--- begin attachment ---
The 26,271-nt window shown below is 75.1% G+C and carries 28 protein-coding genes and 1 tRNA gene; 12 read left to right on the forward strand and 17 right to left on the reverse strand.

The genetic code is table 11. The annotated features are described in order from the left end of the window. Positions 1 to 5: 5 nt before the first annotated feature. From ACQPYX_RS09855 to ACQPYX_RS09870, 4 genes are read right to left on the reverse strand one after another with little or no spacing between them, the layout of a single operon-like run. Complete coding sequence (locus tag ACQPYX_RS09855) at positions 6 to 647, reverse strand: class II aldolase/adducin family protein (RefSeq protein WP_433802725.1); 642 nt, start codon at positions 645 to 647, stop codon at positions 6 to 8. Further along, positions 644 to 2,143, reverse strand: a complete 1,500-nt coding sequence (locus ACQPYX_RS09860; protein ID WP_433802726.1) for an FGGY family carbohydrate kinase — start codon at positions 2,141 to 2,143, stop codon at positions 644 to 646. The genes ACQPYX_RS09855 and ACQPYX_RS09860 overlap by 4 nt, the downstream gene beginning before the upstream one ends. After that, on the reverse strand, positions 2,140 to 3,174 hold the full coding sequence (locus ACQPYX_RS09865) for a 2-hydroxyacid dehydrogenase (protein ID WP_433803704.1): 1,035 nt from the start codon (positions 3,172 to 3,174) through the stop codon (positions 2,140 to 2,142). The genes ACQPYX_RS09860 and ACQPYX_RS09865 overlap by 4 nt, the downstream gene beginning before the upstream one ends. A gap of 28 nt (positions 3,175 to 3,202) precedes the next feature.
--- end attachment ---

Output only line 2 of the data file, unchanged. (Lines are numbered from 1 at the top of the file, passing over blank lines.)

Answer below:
The genetic code is table 11. The annotated features are described in order from the left end of the window. Positions 1 to 5: 5 nt before the first annotated feature. From ACQPYX_RS09855 to ACQPYX_RS09870, 4 genes are read right to left on the reverse strand one after another with little or no spacing between them, the layout of a single operon-like run. Complete coding sequence (locus tag ACQPYX_RS09855) at positions 6 to 647, reverse strand: class II aldolase/adducin family protein (RefSeq protein WP_433802725.1); 642 nt, start codon at positions 645 to 647, stop codon at positions 6 to 8. Further along, positions 644 to 2,143, reverse strand: a complete 1,500-nt coding sequence (locus ACQPYX_RS09860; protein ID WP_433802726.1) for an FGGY family carbohydrate kinase — start codon at positions 2,141 to 2,143, stop codon at positions 644 to 646. The genes ACQPYX_RS09855 and ACQPYX_RS09860 overlap by 4 nt, the downstream gene beginning before the upstream one ends. After that, on the reverse strand, positions 2,140 to 3,174 hold the full coding sequence (locus ACQPYX_RS09865) for a 2-hydroxyacid dehydrogenase (protein ID WP_433803704.1): 1,035 nt from the start codon (positions 3,172 to 3,174) through the stop codon (positions 2,140 to 2,142). The genes ACQPYX_RS09860 and ACQPYX_RS09865 overlap by 4 nt, the downstream gene beginning before the upstream one ends. A gap of 28 nt (positions 3,175 to 3,202) precedes the next feature.